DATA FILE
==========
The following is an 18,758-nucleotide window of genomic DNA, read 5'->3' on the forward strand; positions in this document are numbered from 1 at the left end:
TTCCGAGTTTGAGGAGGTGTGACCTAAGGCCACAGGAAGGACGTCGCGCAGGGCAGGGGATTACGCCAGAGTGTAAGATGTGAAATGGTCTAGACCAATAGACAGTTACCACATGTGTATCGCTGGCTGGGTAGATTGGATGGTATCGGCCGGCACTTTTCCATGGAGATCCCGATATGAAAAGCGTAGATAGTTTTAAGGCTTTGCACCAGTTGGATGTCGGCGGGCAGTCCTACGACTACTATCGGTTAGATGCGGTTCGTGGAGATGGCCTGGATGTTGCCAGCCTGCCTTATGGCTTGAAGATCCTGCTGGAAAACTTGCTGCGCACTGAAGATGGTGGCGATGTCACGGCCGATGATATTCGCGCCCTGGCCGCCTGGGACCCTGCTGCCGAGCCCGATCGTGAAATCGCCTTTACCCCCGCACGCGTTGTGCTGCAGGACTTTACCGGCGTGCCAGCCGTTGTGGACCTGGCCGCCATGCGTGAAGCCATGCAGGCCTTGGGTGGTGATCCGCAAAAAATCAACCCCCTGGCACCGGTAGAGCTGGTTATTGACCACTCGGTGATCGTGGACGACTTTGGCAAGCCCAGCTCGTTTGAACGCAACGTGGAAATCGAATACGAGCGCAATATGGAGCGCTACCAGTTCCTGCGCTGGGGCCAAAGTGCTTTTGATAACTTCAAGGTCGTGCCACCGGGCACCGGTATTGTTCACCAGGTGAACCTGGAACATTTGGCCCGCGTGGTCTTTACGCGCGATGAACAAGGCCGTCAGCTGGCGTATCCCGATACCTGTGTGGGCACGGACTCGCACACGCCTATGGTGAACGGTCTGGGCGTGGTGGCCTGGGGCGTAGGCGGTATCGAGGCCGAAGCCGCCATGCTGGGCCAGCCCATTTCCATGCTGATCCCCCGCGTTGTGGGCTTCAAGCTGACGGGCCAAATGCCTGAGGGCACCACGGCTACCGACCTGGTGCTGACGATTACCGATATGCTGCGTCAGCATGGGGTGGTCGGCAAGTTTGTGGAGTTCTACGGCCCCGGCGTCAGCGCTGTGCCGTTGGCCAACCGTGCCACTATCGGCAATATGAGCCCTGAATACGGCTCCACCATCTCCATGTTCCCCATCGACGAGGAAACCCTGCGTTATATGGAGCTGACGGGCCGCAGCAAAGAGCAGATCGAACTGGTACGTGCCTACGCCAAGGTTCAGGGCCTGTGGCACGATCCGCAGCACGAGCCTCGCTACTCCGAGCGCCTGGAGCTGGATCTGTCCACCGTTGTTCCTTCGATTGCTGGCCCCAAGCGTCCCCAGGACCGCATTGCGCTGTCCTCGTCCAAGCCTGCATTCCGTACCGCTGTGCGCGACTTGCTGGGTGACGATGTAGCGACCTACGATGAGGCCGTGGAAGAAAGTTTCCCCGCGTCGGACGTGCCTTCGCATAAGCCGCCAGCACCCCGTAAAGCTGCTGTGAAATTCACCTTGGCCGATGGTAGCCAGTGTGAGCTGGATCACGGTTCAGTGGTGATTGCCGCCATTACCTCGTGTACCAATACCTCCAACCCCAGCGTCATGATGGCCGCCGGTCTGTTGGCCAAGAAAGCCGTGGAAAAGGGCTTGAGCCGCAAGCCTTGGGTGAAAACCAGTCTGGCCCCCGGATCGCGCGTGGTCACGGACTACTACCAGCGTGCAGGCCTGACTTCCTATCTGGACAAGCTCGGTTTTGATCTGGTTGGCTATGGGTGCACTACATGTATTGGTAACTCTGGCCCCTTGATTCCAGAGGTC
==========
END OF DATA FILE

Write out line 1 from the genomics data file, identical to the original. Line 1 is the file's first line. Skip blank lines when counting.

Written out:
The following is an 18,758-nucleotide window of genomic DNA, read 5'->3' on the forward strand; positions in this document are numbered from 1 at the left end: